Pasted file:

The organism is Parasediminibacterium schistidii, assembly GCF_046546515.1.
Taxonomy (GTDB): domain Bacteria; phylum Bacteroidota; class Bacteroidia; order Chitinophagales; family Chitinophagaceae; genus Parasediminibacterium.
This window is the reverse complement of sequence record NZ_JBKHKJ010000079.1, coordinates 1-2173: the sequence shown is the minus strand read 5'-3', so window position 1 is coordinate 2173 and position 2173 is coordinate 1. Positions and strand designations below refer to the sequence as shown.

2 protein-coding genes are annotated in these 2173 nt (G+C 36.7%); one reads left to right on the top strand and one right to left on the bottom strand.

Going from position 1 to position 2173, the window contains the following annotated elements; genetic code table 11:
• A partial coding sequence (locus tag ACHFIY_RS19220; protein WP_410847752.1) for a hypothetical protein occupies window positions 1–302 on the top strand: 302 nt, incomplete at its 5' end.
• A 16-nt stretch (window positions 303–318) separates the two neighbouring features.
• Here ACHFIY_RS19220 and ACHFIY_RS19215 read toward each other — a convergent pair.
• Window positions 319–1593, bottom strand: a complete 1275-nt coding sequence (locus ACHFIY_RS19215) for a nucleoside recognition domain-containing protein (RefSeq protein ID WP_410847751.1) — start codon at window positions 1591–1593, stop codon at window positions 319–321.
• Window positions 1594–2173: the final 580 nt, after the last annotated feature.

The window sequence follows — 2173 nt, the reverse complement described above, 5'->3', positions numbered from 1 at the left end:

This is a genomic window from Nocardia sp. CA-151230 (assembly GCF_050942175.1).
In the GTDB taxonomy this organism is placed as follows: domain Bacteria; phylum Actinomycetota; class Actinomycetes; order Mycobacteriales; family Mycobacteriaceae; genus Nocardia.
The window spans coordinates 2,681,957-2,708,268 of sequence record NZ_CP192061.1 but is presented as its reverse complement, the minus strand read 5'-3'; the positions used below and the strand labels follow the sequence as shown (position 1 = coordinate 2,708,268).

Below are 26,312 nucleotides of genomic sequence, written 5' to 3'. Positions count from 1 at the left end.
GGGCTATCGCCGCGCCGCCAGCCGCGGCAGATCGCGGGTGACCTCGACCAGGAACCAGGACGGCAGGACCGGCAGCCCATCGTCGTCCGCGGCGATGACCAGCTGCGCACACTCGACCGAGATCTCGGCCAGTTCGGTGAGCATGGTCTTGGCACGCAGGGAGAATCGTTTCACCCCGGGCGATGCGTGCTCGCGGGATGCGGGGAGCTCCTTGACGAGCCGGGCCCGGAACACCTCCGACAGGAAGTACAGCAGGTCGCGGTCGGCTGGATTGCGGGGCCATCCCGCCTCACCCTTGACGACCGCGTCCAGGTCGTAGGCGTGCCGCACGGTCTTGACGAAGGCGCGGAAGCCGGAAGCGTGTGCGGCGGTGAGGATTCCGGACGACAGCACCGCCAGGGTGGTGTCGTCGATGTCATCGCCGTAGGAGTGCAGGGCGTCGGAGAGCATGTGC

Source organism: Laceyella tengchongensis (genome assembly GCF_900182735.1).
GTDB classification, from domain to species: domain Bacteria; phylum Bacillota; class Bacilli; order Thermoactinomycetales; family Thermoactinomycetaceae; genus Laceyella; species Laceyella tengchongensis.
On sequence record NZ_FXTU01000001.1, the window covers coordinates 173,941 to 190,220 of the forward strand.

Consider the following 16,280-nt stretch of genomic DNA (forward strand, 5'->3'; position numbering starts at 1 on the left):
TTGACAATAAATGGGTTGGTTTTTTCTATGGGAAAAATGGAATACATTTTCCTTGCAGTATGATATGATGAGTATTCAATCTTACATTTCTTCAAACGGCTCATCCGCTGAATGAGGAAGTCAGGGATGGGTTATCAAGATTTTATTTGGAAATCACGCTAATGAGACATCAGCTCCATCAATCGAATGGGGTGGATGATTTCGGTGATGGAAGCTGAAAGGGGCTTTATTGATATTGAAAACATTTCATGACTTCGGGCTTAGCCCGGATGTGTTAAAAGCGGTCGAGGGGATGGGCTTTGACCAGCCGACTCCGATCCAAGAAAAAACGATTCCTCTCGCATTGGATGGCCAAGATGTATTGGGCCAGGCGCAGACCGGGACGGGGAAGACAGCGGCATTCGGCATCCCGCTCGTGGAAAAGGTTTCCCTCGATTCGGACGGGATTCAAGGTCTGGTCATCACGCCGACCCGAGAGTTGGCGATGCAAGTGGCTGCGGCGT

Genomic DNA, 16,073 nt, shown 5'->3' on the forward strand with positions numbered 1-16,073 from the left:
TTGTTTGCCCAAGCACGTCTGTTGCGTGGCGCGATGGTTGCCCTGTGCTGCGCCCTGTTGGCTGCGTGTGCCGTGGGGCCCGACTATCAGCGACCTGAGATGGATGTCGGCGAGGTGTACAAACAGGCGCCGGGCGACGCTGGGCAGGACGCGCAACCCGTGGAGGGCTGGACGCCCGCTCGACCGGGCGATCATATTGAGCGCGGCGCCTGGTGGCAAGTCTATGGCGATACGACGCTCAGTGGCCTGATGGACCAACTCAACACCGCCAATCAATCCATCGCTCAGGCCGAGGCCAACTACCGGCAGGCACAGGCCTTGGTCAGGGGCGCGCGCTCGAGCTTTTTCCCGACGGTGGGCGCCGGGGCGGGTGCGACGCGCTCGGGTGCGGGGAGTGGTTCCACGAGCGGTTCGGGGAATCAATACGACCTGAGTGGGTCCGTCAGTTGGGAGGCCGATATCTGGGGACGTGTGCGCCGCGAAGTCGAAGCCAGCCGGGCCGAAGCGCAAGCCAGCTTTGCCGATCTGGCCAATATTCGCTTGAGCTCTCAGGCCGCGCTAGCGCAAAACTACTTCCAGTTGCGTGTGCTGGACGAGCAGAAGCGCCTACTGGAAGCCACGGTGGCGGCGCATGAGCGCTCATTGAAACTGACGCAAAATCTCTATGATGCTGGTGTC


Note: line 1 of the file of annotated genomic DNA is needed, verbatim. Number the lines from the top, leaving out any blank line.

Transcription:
The organism is Parasediminibacterium schistidii, assembly GCF_046546515.1.